Director – Lowell Dean
Cast – Leo Fafard, Amy Matysio, Sarah Lind, Corinne Conley, Jonathan Cherry, Aidan Devine
Release Year – 2015
Reviewed by John of the Dead
Every year we have a horror film with an outlandish story heavy in badassery, and Wolfcop is one of those films. Much like Hobo With A Shotgun, we see some good gore with a simple but effective story whose sole purpose is to entertain – character development has no business here. We have been given a few werewolf films in recent year, like Late Phases, Game of Werewolves, and Wer, and while they were silly at times they don’t top the antics seen in Wolfcop. If you are looking for a boozing werewolf who fights crime in his corrupt little town then look no further.
Sheriff’s Deputy Lou Garou has watched his sleepy town of Woodhaven lose itself to thugs, drug dealers, and degenerates of all fashions. Why is this? Because instead of fighting crime, Lou would rather warm the bar stool at the local tavern. When a routine call leaves him with a pentagram carved on his chest and a transformation pulsing through his veins, Lou must now do some actual police work to find out who turned him into a werewolf…and why.
Writer/director Lowell Dean struck gold not just by giving us a Wolfcop, but an alcoholic one. Waking up late and arresting literally no one, his work ethic makes him the worst cop imaginable. When local gun shop owner Willie Higgins tells Lou that he believes the town’s neighborhood pets are disappearing as a result of a cult that meets in the woods, he brushes him off as his usually looney self. At the 12 minute mark, Lou learns the hard way that Willie was quite right. Lou wakes up and realizes that his senses have strengthened and that his facial hair grows back as soon as it is shaved. He isn’t quite sure what is happening with his body, but the transformation, which starts as his penis while he is urinating in the local bar, proves exactly what is going on. The first act moves fast and by the 22 minute mark we have our first look at the werewolf, and I must say that the transformation is one of my favorites of the last decade. For a transformation to start at the man’s penis…that’s just incredible and reminiscent of zany films like Adam Green’s Hatchet.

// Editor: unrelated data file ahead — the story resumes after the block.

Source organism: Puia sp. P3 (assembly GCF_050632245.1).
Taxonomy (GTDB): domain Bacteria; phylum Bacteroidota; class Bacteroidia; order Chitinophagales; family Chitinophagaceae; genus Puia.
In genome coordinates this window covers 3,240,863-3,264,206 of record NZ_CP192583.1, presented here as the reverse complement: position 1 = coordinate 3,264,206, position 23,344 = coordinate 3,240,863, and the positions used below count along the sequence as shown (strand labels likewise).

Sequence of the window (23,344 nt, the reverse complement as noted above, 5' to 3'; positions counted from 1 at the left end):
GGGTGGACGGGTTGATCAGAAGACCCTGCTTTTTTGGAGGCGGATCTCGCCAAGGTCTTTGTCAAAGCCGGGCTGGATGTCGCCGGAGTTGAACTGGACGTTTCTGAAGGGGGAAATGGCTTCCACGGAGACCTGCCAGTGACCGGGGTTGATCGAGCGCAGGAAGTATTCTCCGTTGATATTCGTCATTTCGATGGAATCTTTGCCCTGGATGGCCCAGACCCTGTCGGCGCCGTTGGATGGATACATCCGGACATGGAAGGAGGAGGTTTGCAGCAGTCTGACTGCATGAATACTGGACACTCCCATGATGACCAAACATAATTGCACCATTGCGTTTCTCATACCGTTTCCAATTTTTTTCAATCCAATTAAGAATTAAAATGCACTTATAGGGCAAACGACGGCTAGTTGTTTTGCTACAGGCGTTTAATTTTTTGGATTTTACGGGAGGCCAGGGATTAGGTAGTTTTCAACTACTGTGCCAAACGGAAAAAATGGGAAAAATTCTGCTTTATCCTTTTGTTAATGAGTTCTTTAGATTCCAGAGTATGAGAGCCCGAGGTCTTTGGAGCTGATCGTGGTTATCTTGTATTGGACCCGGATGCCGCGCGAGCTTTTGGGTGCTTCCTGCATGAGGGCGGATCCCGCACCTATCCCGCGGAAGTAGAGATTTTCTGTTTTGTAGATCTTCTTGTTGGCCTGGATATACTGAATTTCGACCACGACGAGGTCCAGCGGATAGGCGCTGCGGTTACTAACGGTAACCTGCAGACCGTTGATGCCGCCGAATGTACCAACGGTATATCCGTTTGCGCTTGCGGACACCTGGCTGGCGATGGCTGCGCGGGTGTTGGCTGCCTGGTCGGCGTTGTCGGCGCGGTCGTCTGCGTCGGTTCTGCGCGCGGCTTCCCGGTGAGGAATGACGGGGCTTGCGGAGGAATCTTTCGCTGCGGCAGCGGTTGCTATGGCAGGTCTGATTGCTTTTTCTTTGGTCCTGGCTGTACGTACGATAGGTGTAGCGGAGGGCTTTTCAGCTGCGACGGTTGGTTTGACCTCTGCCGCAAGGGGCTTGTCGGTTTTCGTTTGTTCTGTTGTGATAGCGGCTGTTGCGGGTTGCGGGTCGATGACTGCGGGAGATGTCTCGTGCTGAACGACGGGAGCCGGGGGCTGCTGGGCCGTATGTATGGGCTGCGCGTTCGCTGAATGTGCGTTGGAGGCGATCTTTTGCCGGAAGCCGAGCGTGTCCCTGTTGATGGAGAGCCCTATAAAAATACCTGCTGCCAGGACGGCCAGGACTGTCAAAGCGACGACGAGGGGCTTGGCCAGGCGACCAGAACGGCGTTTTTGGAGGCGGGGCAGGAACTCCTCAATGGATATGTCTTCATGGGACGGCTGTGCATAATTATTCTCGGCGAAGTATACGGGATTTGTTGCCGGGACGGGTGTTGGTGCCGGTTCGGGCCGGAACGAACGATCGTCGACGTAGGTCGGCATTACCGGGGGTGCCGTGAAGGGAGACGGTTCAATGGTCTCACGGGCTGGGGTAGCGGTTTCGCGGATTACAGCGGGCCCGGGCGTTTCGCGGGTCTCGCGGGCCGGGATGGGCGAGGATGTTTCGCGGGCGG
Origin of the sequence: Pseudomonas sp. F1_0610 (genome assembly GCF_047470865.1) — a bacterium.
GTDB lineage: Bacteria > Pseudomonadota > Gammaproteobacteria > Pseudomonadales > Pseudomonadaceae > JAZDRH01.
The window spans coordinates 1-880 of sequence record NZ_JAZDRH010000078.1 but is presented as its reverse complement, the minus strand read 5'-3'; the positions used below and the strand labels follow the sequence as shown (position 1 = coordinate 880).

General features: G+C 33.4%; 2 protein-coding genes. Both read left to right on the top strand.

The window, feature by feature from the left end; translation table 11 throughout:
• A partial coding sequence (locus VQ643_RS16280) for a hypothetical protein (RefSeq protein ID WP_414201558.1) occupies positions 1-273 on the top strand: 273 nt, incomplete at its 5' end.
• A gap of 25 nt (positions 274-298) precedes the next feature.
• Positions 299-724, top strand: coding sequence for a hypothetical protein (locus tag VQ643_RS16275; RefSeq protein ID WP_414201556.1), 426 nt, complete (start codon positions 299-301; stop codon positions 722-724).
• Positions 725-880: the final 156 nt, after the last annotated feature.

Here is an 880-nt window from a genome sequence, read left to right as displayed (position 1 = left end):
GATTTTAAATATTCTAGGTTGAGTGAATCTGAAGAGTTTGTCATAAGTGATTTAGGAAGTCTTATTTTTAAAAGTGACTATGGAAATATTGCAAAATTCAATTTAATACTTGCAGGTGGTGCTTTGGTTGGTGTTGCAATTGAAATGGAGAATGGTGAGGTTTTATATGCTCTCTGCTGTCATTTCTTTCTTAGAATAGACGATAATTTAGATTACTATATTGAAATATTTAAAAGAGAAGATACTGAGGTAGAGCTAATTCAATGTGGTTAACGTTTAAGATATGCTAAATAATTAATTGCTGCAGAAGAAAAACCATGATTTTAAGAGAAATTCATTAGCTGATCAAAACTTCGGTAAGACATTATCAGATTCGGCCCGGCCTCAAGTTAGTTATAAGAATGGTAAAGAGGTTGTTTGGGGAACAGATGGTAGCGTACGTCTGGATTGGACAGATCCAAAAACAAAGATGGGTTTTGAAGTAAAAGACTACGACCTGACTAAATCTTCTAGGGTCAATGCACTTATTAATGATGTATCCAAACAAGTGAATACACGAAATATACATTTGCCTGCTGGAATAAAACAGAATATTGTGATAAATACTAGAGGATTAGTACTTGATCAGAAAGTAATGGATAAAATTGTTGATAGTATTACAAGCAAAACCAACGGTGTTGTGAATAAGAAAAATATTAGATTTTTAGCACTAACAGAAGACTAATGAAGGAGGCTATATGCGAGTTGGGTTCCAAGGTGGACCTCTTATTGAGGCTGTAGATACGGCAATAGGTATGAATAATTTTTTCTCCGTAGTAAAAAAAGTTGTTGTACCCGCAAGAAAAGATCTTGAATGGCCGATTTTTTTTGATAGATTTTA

Much like Hatchet…the violence is everywhere. It is truly awesome to see a werewolf stopping convenience store robberies while donning the uniform of a sheriff’s deputy. This is even more awesome when you see him take a few swigs of whiskey before AND after laying down the law. The madness doesn’t stop there though. When he’s not ripping off faces (a common occurrence) he’s banging hot chicks at the station. Dean’s story is entirely fun and games. There is something really wrong going on in Woodhaven, and Lou must team up with the town’s only other deputy, Tina, if he wants to get to the bottom of it. Of course, the story can’t stay serious for very long.
Dean’s direction was fun and a big improvement over his previous film, 13 Eerie. His execution of the transformation scenes was amazing, and nothing will top how outlandish the first one was – full frontal penis and all. He provided live-action effects for the kills and transformations, focusing the budget on the right elements and giving CGI a kick to the face. Leo Fafard did a solid job as Wolfcop, which is his first lead acting role. I dug his “no f*cks given” attitude, which was present when he was a boozing loser to when he was a boozing lycan laying waste to the town’s degenerate scum. Dean’s execution of the flick left me laughing on numerous occasions. The sex scene was crazy, the penis transformation was maniacal, but the scene that had me laughing the most was when Wolfcop answered the phone at the station as…Wolfcop. You can’t understand a word he’s saying, and it was that extremely silly that had this 29 year old laughing my ass off. Is there anything I don’t like about the film? Oh yeah. I didn’t like that too many of the kills occurred off-screen and the overall story was pretty weak. However, it’s like I mentioned earlier – the story is only a template for the direction to do the entertaining.
Overall, Wolfcop is a fun flick that makes for a solid beer and wings night with friends. It does have its faults but they are overshadowed by some crazy scenes that you will not soon forget.